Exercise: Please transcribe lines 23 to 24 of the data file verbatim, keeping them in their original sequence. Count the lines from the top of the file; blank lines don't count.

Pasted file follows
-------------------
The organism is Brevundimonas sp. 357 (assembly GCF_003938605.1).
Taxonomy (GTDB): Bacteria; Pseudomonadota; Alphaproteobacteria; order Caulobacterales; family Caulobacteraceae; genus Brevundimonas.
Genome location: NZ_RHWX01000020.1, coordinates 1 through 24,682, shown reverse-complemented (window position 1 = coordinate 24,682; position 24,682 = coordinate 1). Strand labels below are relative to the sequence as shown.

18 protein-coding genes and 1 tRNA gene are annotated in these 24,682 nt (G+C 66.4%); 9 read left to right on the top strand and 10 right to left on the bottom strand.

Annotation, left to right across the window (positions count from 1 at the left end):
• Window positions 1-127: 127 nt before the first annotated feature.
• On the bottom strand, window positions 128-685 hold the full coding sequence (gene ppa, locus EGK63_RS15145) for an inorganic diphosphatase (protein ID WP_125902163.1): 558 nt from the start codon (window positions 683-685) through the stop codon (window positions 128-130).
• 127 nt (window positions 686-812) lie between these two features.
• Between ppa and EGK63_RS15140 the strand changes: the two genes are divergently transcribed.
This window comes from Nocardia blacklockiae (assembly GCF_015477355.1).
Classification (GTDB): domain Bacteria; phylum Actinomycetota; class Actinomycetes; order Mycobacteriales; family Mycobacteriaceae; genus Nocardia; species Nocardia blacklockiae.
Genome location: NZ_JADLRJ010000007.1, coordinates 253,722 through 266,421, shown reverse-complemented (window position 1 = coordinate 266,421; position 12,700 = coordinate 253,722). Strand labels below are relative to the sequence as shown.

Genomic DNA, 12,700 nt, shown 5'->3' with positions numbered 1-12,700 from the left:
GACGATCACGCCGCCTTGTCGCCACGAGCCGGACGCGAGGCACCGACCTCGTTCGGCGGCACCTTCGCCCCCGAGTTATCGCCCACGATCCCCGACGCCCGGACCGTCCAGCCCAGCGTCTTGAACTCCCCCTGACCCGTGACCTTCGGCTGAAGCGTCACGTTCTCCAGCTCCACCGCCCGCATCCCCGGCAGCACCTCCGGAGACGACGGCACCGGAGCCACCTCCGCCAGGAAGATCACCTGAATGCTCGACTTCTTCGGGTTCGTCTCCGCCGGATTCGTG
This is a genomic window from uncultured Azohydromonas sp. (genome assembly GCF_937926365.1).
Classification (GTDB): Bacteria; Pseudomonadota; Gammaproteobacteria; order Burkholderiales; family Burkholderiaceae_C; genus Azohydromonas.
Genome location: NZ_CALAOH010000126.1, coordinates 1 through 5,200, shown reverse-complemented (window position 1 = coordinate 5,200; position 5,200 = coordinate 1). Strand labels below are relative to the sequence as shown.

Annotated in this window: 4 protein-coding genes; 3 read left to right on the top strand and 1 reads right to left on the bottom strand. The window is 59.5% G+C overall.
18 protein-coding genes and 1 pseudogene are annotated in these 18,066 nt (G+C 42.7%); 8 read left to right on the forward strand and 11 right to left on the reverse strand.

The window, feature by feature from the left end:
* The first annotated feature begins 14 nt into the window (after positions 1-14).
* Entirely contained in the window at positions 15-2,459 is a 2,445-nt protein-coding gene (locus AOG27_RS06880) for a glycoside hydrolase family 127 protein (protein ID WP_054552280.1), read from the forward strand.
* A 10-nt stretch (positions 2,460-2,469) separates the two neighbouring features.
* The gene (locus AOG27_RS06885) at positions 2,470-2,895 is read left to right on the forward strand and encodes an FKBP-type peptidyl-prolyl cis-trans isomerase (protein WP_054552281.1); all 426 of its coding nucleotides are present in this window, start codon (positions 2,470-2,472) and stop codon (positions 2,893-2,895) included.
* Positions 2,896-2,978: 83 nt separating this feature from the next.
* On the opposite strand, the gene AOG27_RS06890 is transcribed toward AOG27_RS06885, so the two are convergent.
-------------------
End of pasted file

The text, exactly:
* A 10-nt stretch (positions 2,460-2,469) separates the two neighbouring features.
* The gene (locus AOG27_RS06885) at positions 2,470-2,895 is read left to right on the forward strand and encodes an FKBP-type peptidyl-prolyl cis-trans isomerase (protein WP_054552281.1); all 426 of its coding nucleotides are present in this window, start codon (positions 2,470-2,472) and stop codon (positions 2,893-2,895) included.